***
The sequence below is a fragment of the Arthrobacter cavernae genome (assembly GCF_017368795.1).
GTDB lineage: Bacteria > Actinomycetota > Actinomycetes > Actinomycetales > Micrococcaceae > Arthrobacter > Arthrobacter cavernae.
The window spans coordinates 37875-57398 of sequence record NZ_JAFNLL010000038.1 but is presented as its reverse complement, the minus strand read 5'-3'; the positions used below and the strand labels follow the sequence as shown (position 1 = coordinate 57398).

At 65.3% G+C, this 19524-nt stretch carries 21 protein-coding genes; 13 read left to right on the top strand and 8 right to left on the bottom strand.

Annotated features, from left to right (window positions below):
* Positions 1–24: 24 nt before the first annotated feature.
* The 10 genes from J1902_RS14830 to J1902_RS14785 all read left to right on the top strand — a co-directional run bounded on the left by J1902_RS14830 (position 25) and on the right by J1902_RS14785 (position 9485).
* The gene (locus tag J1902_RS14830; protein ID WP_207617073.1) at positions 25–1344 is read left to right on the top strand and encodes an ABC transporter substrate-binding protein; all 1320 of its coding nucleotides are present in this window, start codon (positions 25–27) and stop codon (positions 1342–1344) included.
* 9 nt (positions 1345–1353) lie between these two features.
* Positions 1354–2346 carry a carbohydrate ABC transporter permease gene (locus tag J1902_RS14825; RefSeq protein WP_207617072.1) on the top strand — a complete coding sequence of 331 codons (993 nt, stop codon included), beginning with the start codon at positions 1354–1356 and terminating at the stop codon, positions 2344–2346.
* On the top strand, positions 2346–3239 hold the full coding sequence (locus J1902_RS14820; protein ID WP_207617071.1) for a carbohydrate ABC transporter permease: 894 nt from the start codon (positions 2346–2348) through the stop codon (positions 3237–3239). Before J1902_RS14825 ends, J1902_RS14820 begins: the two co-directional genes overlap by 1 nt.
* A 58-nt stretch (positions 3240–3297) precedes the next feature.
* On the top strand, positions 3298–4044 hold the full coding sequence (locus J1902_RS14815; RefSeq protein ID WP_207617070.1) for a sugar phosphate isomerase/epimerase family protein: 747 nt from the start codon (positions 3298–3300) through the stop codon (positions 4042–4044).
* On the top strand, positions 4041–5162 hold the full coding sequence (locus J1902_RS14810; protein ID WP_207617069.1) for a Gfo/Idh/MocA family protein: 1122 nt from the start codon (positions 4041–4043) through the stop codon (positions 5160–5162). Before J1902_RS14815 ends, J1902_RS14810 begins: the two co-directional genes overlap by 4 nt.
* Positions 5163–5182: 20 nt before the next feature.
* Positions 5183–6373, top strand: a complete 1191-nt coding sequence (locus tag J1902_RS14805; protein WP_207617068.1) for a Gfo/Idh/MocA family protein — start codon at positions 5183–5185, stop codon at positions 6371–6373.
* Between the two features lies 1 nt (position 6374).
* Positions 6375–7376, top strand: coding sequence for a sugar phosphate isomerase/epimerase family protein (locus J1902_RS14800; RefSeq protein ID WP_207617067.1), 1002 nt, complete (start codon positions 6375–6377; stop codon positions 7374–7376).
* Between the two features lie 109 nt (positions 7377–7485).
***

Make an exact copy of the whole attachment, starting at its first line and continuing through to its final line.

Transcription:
The sequence below is a fragment of the Arthrobacter cavernae genome (assembly GCF_017368795.1).
GTDB lineage: Bacteria > Actinomycetota > Actinomycetes > Actinomycetales > Micrococcaceae > Arthrobacter > Arthrobacter cavernae.
The window spans coordinates 37875-57398 of sequence record NZ_JAFNLL010000038.1 but is presented as its reverse complement, the minus strand read 5'-3'; the positions used below and the strand labels follow the sequence as shown (position 1 = coordinate 57398).

At 65.3% G+C, this 19524-nt stretch carries 21 protein-coding genes; 13 read left to right on the top strand and 8 right to left on the bottom strand.

Annotated features, from left to right (window positions below):
* Positions 1–24: 24 nt before the first annotated feature.
* The 10 genes from J1902_RS14830 to J1902_RS14785 all read left to right on the top strand — a co-directional run bounded on the left by J1902_RS14830 (position 25) and on the right by J1902_RS14785 (position 9485).
* The gene (locus tag J1902_RS14830; protein ID WP_207617073.1) at positions 25–1344 is read left to right on the top strand and encodes an ABC transporter substrate-binding protein; all 1320 of its coding nucleotides are present in this window, start codon (positions 25–27) and stop codon (positions 1342–1344) included.
* 9 nt (positions 1345–1353) lie between these two features.
* Positions 1354–2346 carry a carbohydrate ABC transporter permease gene (locus tag J1902_RS14825; RefSeq protein WP_207617072.1) on the top strand — a complete coding sequence of 331 codons (993 nt, stop codon included), beginning with the start codon at positions 1354–1356 and terminating at the stop codon, positions 2344–2346.
* On the top strand, positions 2346–3239 hold the full coding sequence (locus J1902_RS14820; protein ID WP_207617071.1) for a carbohydrate ABC transporter permease: 894 nt from the start codon (positions 2346–2348) through the stop codon (positions 3237–3239). Before J1902_RS14825 ends, J1902_RS14820 begins: the two co-directional genes overlap by 1 nt.
* A 58-nt stretch (positions 3240–3297) precedes the next feature.
* On the top strand, positions 3298–4044 hold the full coding sequence (locus J1902_RS14815; RefSeq protein ID WP_207617070.1) for a sugar phosphate isomerase/epimerase family protein: 747 nt from the start codon (positions 3298–3300) through the stop codon (positions 4042–4044).
* On the top strand, positions 4041–5162 hold the full coding sequence (locus J1902_RS14810; protein ID WP_207617069.1) for a Gfo/Idh/MocA family protein: 1122 nt from the start codon (positions 4041–4043) through the stop codon (positions 5160–5162). Before J1902_RS14815 ends, J1902_RS14810 begins: the two co-directional genes overlap by 4 nt.
* Positions 5163–5182: 20 nt before the next feature.
* Positions 5183–6373, top strand: a complete 1191-nt coding sequence (locus tag J1902_RS14805; protein WP_207617068.1) for a Gfo/Idh/MocA family protein — start codon at positions 5183–5185, stop codon at positions 6371–6373.
* Between the two features lies 1 nt (position 6374).
* Positions 6375–7376, top strand: coding sequence for a sugar phosphate isomerase/epimerase family protein (locus J1902_RS14800; RefSeq protein ID WP_207617067.1), 1002 nt, complete (start codon positions 6375–6377; stop codon positions 7374–7376).
* Between the two features lie 109 nt (positions 7377–7485).